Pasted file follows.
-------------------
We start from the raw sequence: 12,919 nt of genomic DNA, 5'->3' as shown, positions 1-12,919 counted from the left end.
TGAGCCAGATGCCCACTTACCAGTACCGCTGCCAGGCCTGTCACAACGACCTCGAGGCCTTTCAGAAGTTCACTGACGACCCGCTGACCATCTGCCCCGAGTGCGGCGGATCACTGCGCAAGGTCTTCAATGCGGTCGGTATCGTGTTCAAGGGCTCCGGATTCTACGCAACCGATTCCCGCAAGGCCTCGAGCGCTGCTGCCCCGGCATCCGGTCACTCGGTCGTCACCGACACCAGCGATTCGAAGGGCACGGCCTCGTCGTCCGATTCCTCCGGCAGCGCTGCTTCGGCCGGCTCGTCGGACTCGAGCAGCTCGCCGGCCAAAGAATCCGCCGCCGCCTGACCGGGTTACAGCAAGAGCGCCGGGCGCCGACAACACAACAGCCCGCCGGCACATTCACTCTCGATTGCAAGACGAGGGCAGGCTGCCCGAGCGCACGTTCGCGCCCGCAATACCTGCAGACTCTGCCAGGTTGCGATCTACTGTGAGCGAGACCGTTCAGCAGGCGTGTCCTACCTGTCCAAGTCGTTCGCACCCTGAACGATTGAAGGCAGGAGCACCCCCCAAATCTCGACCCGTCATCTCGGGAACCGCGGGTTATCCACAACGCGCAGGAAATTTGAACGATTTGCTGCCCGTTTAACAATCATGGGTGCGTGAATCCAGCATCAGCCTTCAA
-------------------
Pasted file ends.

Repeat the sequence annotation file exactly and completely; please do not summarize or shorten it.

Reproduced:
We start from the raw sequence: 12,919 nt of genomic DNA, 5'->3' as shown, positions 1-12,919 counted from the left end.
TGAGCCAGATGCCCACTTACCAGTACCGCTGCCAGGCCTGTCACAACGACCTCGAGGCCTTTCAGAAGTTCACTGACGACCCGCTGACCATCTGCCCCGAGTGCGGCGGATCACTGCGCAAGGTCTTCAATGCGGTCGGTATCGTGTTCAAGGGCTCCGGATTCTACGCAACCGATTCCCGCAAGGCCTCGAGCGCTGCTGCCCCGGCATCCGGTCACTCGGTCGTCACCGACACCAGCGATTCGAAGGGCACGGCCTCGTCGTCCGATTCCTCCGGCAGCGCTGCTTCGGCCGGCTCGTCGGACTCGAGCAGCTCGCCGGCCAAAGAATCCGCCGCCGCCTGACCGGGTTACAGCAAGAGCGCCGGGCGCCGACAACACAACAGCCCGCCGGCACATTCACTCTCGATTGCAAGACGAGGGCAGGCTGCCCGAGCGCACGTTCGCGCCCGCAATACCTGCAGACTCTGCCAGGTTGCGATCTACTGTGAGCGAGACCGTTCAGCAGGCGTGTCCTACCTGTCCAAGTCGTTCGCACCCTGAACGATTGAAGGCAGGAGCACCCCCCAAATCTCGACCCGTCATCTCGGGAACCGCGGGTTATCCACAACGCGCAGGAAATTTGAACGATTTGCTGCCCGTTTAACAATCATGGGTGCGTGAATCCAGCATCAGCCTTCAA